Benoît Battistelli, President of the EPO (right), told us that Scotland would have to accede to the EPC should it become an independent state. As it was the current form of the UK which ratified the EPC, following independence, the remaining constituent parts after a vote for independence would continue to be a contracting state. Battistelli considers that this approach takes account of the principle that in an international organisation, such as the EPO, new contracting states cannot emerge from a unilateral act, here the separation of part of a territory from a contracting state. One reason is that the increase in the number of contracting states has an impact on the functioning of that organisation.
As a new state, Scotland would have to be invited by current EPC contracting states to comply with it. The process of becoming a member of the EPC is not a short one and Scotland is unlikely to be fast-tracked. According to Battistelli, the time schedule for accession would have to be negotiated at a political level – it would be up to the EPC contracting states whether they would negotiate only once Scotland becomes fully independent or if talks could begin before the final secession from the UK. Battistelli also states that Scotland would have to set up features for a national patent system for the functioning of the EPC.
Impact on existing applications
In terms of existing European patent applications that designate the UK and which are pending, should Scotland become independent from the UK, Battistelli believes that upon grant any European (UK) patent can no longer be effective in Scotland having left the UK. However, Battistelli considers that such applications may be considered as acquired rights, also with respect to Scotland and under general principles acquired rights should also be protected by Scotland should it become an independent state. Thus, it may be possible for a Scottish legislator to find a suitable manner in which such acquired rights may be enforced in Scotland.
An independent Scotland may attempt to follow the precedent recently set by Moldova. Towards the end of last year, the Moldovan state IP agency agreed a validation agreement with the EPO which will allow European patents to take legal effect in Moldova – even though the nation is not a contracting state to the EPC. This may be an attractive option for an independent Scotland, until such time as it becomes an EPC contracting state.
Finally in relation to the Unitary Patent, Battistelli argues that, for the Unitary Patent to become effective in an independent Scotland, Scotland must be a member of the EU and a contracting state of the EPC and the Agreement on a Unified Patent Court, as a consequence of the legal structure of the unitary patent.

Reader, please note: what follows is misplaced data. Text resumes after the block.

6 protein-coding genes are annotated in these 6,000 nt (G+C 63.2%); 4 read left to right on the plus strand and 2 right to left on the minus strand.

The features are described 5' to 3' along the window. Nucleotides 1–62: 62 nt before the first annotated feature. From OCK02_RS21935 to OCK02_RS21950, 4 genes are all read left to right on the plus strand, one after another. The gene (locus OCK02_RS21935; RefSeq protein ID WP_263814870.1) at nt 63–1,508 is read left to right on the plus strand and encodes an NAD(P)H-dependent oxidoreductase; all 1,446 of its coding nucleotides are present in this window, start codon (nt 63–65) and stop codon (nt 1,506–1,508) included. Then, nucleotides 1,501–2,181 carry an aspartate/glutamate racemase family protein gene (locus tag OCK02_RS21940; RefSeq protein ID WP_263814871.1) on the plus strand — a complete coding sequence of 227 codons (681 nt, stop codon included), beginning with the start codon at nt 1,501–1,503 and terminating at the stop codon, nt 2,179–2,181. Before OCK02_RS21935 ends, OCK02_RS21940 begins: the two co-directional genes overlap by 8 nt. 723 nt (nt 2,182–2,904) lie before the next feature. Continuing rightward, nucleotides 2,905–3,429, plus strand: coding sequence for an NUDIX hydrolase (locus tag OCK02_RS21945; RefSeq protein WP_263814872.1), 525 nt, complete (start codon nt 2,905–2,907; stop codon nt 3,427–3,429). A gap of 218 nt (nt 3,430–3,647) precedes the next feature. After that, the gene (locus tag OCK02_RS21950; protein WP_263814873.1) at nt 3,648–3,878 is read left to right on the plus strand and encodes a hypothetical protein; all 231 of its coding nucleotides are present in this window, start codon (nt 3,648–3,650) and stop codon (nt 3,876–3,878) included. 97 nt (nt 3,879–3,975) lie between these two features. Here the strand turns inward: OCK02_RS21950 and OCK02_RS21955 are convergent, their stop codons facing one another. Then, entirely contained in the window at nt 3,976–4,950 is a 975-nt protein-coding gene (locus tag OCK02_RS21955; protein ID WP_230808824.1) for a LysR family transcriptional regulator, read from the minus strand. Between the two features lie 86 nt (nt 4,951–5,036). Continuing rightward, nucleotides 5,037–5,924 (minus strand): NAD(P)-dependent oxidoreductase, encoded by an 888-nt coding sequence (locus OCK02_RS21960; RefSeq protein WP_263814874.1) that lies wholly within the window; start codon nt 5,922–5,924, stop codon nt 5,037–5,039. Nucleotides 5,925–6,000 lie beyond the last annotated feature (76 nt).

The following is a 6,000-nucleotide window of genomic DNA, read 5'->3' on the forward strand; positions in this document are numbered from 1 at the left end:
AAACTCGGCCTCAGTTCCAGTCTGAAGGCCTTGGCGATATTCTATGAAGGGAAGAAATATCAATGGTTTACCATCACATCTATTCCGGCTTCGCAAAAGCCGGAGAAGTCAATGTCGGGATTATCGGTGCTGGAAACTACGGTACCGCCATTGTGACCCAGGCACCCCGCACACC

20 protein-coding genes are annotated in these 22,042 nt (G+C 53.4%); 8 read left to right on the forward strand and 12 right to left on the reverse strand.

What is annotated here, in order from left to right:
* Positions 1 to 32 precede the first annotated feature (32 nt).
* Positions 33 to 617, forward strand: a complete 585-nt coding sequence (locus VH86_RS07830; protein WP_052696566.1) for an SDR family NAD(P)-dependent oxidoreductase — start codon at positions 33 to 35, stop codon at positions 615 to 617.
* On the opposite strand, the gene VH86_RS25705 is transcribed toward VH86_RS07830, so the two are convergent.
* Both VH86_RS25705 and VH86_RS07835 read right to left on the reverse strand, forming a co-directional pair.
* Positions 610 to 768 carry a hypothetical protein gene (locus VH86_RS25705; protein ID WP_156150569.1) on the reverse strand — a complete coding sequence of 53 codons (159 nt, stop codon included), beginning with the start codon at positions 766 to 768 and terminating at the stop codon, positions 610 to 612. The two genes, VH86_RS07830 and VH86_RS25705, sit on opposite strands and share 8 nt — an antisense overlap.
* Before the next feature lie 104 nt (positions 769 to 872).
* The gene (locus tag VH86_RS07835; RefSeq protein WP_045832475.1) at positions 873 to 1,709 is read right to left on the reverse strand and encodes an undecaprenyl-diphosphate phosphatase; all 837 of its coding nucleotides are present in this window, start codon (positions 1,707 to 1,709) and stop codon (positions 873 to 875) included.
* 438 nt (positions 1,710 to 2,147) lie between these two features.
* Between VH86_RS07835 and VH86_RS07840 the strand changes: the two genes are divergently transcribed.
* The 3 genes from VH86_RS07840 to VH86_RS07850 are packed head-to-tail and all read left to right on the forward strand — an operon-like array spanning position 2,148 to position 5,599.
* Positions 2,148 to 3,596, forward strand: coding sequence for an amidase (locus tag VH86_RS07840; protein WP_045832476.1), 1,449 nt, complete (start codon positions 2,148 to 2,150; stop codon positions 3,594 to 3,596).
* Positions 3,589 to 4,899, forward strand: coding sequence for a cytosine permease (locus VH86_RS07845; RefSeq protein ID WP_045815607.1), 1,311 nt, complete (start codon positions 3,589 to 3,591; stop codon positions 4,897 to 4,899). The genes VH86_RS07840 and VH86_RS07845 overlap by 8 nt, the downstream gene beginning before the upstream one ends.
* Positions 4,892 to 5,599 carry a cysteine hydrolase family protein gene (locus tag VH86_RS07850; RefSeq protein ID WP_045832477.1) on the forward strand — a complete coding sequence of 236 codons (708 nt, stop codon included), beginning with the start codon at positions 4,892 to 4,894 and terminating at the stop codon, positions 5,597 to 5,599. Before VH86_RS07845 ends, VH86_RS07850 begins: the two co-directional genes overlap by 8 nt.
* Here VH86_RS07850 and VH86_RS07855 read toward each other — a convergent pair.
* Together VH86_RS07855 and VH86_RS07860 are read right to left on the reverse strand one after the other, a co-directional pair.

Battistelli points out that the “EU patent” grows out of a (normal) EPC patent application designating at least the current 25 EU member states participating in enhanced co-operation and which is processed by the EPO like any other EPC patent application. Up to one month after grant the proprietor may request unitary effect for the European patent under the EU-Regulation 1257/2012, but this effect is governed by national law, here Chapter V of the Agreement on a Unified Patent Court. It is only through this interplay, Battistelli argues, between all these legal elements that the European patent with unitary effect can be implemented.
Other practical issues
As well as all these very legal issues, there are a number of other points surrounding IP yet to be publicly debated. One of these is the UK Patent Box, which enables companies in the UK to apply a lower rate of corporation tax to profits earned from patented inventions.
At a recent conference in Edinburgh, Dave Tudor of pharmaceutical company GlaxoSmithKline (GSK) – which has manufacturing bases in Irvine, North Ayrshire and Montrose, Angus – highlighted the benefits of UK Patent Box. He explained it has made manufacturing in the UK cost-effective and is a crucial factor to GSK keeping its manufacturing operation in the country. GSK recently announced a £25m investment in Montrose, increasing its Scottish workforce to 500 in the process.
It is evident that UK Patent Box is extremely important to companies and yet there does not appear to be any indication in the white paper as to whether the Scottish government intends adopting this in an independent Scotland, or any alternative tax incentive. It is appreciated that the current UK Patent Box and other similar systems which operate in other European states have come under scrutiny by the EU Commission and so it may be the case that any future government of an independent Scotland would want to wait for the outcome of the EU Commission’s review, but this may in the meantime be to the disadvantage of businesses in Scotland, such as GSK.
In conclusion, it can be seen that, while the White Paper touches on the subject of IP, it has arguably left many in the sector with more questions than answers. From the Patent Box to a Scottish IPO these are important issues which require debate. Scotland prides itself as a hub of innovation, and strong IP laws will help to ensure this continues should a “Yes” vote be delivered on September 18.
Paul Chapman is a partner and Donald McNab is an associate with Marks & Clerk, both based in the firm's Edinburgh office